In the spring of 1960, Minneapolis Star and Tribune photographers Roy Swan and Dwight W. Miller took on an unusual assignment: Wielding large-format 4x5 cameras, they captured images of every corner of downtown Minneapolis.

Over several months they amassed hundreds of black-and-white photos — most of which have lingered in the newspaper’s archives without ever having been published — and they’re a priceless snapshot of a city that’s barely recognizable to contemporary residents.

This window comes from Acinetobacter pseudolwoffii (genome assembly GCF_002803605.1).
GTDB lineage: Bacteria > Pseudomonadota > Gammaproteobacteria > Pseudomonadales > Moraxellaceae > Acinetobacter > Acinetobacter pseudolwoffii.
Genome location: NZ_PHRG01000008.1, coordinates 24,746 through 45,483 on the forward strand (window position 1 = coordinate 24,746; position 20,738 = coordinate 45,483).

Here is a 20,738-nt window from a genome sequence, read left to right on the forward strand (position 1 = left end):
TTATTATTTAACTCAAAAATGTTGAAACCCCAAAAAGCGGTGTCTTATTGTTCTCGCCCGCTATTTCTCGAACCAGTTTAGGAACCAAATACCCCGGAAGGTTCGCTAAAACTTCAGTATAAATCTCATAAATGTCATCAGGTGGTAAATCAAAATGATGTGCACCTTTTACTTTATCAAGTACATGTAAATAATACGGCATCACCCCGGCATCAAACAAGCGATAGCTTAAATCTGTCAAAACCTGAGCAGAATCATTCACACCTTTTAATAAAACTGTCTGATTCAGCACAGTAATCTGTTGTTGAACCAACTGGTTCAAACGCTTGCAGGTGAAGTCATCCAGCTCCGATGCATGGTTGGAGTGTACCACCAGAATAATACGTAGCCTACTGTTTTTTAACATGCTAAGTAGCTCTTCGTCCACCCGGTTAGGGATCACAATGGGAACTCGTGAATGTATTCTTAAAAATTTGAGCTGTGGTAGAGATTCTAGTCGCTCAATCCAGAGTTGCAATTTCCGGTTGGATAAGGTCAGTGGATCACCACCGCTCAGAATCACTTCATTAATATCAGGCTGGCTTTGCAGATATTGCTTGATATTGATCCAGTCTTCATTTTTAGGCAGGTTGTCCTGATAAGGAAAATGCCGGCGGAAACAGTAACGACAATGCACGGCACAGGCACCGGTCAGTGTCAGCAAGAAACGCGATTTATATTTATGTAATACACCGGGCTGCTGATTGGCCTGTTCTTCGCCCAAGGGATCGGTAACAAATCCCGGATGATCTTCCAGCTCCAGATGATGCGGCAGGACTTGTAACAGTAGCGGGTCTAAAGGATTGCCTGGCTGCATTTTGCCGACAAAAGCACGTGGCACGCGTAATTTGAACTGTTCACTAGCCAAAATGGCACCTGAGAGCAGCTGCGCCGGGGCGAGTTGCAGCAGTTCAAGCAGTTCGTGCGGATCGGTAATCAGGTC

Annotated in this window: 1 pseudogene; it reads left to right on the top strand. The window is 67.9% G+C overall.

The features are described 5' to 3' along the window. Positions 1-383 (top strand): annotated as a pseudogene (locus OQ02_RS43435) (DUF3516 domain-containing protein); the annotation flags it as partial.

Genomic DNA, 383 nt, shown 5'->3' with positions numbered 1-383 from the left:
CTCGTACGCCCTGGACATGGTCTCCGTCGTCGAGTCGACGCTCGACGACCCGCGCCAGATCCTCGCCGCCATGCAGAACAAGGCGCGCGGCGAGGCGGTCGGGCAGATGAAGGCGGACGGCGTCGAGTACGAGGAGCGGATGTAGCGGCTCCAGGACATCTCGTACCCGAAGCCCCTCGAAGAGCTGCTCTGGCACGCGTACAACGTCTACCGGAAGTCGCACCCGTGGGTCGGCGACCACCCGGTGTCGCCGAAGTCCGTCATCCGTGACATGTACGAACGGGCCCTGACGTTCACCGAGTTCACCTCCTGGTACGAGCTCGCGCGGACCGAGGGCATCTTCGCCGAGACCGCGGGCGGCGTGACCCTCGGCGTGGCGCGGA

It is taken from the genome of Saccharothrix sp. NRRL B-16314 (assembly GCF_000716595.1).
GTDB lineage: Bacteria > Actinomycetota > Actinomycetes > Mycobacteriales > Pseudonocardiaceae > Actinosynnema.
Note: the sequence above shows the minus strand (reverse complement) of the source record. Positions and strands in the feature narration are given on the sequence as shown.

(Miller died in 1984, Swan in 1996.)

It’s a landscape populated by human-scaled buildings of brick and stone, lively sidewalks, a wealth of homegrown businesses, an absence of skyways (the first one appeared two years later) and ornate, long-gone edifices that underscore the city’s 19th-century roots.

Compare and contrast, 1960 to 2016. In many cases, it’s tough to make the case that today’s streetscape is an improvement over yesterday’s. In Teardownapolis, for every glittering IDS Center there’s a leaden City Center.

Or a parking lot.